Patchbay Fitted Jan 2014
I want to give you guys a heads up to Shaken Oak Farm/Studios in Oxford.
If you are looking for a cosy environment for a nice weekend away from London, recording away on a “budget”, then look no further.
Arthur is developing what he calls “the super project studio.” The idea is having a computer centred recording system (and approach to tracking) with a few great sounding pieces of kit on your signal path, from UREI to Neve preamps, or perhaps an LA2A for your vocals or brass, or a Drawmer Mercenary edition for your drums?
Or if you are bussing elements, why not use the Thermionic culture mixer?
Arthur and Jake Murray brought me to this project to assemble a patchbay where a very comprehensive routing of talkback, cues and preamps were normalled in such a way that recording can happen instantly after plugin in microphones. But if your heart so desires, you can tirelessly select your preferred preamp for the perfect sound, or create complex signal flow paths.
Where the facilities really shine is on his amazing live room. This hall has that classic cottage feel to it, with tall ceilings, elevated mezzanine and fantastic view into the green fields of Oxfordshire. Did I mentioned it sounded very controlled and pleasing, with a nice short tail?
Unfortunately, I did not take any pictures as Arthur is working restlessly to get the place 100% functional. There were some furniture being moved around to clear the place and make space for special furniture designed for Shaken Oak.
Have a look at his facebook page at https://www.facebook.com/shaken.oak.studios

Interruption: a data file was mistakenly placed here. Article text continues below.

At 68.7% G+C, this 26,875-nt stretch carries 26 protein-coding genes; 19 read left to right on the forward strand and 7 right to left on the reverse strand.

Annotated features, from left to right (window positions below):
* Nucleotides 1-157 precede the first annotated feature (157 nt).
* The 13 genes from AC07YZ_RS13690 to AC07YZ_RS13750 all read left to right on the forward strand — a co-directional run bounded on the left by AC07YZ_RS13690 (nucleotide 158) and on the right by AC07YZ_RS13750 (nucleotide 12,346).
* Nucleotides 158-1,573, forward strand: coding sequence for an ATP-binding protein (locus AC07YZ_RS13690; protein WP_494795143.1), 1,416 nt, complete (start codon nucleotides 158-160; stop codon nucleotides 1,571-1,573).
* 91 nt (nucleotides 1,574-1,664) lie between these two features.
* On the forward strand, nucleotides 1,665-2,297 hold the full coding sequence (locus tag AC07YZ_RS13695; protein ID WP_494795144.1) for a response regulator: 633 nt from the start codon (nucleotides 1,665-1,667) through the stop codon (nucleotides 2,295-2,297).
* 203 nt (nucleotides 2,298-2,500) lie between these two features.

Just wanted to share with you that the famous producer and mixing engineer Guy Katsav took over the historical studio in Denmark Street where Rolling stones, Jimi Hendrix and many others recorded.
This studio is re-opening under Guy Katsav’s expert direction and features a very vibe-y complex of studios. The main studio has a decent sized (and decent sounding!) live room and 2 booths. And how surprised was I to find a true EMT 140 plate???
Anyway, I’ve spent a lovely day there working out some new wiring and setting up some of the new ties. The studio is equipped with a nice selection of gear and it’s ready to roll! So give them a call if you are looking for a studio to record. Have a look at their website here.
I had the pleasure of working on one of these beauties. Originally released in the late ’80s, this is a reverb unit that became somewhat of a legend. The ambience and the non-linear presets do wonders on a track, but I have to say the reverse reverb was probably one of the sweetest things I’ve heard. This particular one sat in a few historical rooms in London and is now in the hands of a private owner.
This unit is really well designed. From a user point of view, everything is accessible from the front rotary encoders or from the numeric keypad. The addition of the assignable encoder to the left makes it a breeze to use and map for those mixes where you’ll be shaping your effects “hands on”.
On a maintenance point of view, the cards are very well laid out and the inside – although very packed – is very clean. Huge LED’s indicate the status of the power rails, and the fuses for each rail are accessible from the back.
My struggle with this bad boy was the fact that the front panel is incredibly hard to pull apart and assemble, which is necessary when replacing the switches. The spring support was broken on a couple of the switches.
This is a beautiful unit however this particular one was beginning to show signs of old age. Some of the PCB traces were lifting easily and I’m not sure how easy it is to get ahold of some of the older components. If you get one, I think you’ll be in love with the organic and very “particular” reverbs this unit offers although be prepared to dish out some money servicing this unit if something happens.